Former Washington Attorney General Rob McKenna, now practicing law in the Seattle office of the multi-national Orrick law firm, has prepared formal comments for the states of Montana and North Dakota, challenging Washington state's constitutional right to require a sweeping environmental review of coal export terminal impacts.
(UPDATE ADDED AT BOTTOM)
"The States (Montana and North Dakota) strongly believe that such regulatory decisions are outside the scope of Washington’s authority under the U.S. Constitution, and improperly burden international commerce," the McKenna-authored comments say.
Those comments were submitted to state, Cowlitz County and federal regulators now conducting the scoping process for Millenium Bulk Terminals in Longview, Wash.
In remarks issued on his official web page, Montana Attorney General Tim Fox elaborated:
“As one of the most trade-dependent states in the nation, Washington knows full well the importance of access to global markets. Montana is simply asking that Washington regulators follow established law in conducting their reviews,” Attorney General Fox said.
The formal comments submitted by Montana and North Dakota say the Washington Department of Ecology was wrong to mandate a sweeping review of the Gateway Pacific Terminal project in Whatcom County, and Ecology should refrain from doing the same thing in Longview.
The comments were submitted on McKenna's Orrick letterhead, over his signature.
Here's what McKenna wrote about Cherry Point, on behalf of his clients:
"Ecology's EIS scope for the Cherry Point project is unrealistically broad, includes speculative impacts, requires impossible assessments of foreign environmental impacts, and appears to have been designed to hinder the development of that terminal."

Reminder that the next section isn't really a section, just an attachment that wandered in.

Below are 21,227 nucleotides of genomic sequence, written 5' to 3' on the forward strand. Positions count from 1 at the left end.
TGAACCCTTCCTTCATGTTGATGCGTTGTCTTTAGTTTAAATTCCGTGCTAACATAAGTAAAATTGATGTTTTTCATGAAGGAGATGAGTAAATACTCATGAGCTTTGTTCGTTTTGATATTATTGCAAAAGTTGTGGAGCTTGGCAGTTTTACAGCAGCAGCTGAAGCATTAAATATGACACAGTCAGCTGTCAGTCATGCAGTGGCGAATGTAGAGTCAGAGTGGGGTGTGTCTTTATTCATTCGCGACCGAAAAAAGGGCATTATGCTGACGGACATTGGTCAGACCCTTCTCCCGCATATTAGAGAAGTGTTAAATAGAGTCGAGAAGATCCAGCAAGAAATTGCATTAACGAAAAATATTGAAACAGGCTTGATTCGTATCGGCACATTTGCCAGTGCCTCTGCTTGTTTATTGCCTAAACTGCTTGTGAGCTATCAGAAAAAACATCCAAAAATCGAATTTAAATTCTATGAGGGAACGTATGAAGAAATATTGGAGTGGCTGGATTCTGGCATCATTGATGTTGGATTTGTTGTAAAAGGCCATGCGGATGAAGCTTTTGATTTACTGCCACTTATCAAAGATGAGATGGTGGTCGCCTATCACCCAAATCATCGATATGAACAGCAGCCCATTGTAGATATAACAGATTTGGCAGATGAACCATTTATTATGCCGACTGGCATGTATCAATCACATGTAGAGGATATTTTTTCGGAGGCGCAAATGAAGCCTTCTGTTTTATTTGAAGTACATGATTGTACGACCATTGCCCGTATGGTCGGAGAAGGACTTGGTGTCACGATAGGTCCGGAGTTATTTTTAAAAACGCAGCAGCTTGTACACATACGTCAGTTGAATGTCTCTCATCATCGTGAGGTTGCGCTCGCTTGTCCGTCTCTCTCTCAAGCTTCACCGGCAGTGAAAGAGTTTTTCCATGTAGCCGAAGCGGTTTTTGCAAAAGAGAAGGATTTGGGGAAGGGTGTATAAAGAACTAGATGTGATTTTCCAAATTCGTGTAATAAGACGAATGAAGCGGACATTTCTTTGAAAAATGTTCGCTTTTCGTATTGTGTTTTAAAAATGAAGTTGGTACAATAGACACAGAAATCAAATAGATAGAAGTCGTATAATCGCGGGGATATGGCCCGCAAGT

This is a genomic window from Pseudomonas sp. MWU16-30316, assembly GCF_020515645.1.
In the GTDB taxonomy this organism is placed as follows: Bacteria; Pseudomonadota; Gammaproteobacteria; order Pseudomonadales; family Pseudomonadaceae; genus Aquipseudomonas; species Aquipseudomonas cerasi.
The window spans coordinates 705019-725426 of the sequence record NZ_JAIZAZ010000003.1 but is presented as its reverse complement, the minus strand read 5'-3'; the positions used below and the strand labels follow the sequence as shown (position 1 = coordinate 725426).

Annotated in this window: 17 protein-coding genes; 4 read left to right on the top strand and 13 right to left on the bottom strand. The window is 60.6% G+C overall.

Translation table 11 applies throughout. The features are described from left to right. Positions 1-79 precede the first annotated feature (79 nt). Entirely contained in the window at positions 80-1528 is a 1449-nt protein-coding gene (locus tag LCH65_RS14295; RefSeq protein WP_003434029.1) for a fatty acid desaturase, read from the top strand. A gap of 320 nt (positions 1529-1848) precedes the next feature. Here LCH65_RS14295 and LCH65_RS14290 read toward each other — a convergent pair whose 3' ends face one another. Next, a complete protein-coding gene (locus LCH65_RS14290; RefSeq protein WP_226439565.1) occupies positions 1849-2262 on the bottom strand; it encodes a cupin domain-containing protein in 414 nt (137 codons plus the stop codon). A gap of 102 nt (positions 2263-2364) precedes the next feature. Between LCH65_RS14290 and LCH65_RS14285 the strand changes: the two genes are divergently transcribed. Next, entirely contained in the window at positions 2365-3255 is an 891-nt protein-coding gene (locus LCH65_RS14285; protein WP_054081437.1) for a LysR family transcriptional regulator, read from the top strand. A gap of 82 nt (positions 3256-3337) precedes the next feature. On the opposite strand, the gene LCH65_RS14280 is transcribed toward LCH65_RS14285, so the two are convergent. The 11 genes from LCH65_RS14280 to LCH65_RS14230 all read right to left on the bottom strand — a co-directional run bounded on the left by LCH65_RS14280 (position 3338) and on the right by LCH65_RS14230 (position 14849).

McKenna was the GOP candidate for governor in 2012, and was defeated by Jay Inslee.
Jan Hasselman, attorney with the Earthjustice environmental law firm was (not surprisingly) unimpressed with McKenna's legal arguments. He noted the lack of citations of law or court cases.
"If a summer intern brought that in they would be fired on the spot," Hasselman quipped. "This is a heavy dose of bluff and bluster."
Hasselman says he doesn't think there is anything in the law to block the state from considering a broad range of environmental impacts from coal shipment and export. If the state eventually decides to block permits for coal export terminals based on legitimate state interests in the State Environmental Policy Act, the courts might well uphold the state's right to do so. But that is a long way off, he added.
"All of these questions are a very long way away," Hasselman said. "At this point, all the state is doing is asking the question ... the coal companies are panicked at the asking of the question ... It reflects this rising sense of panic among the proponents that the more questions that get asked, the worse the projects look."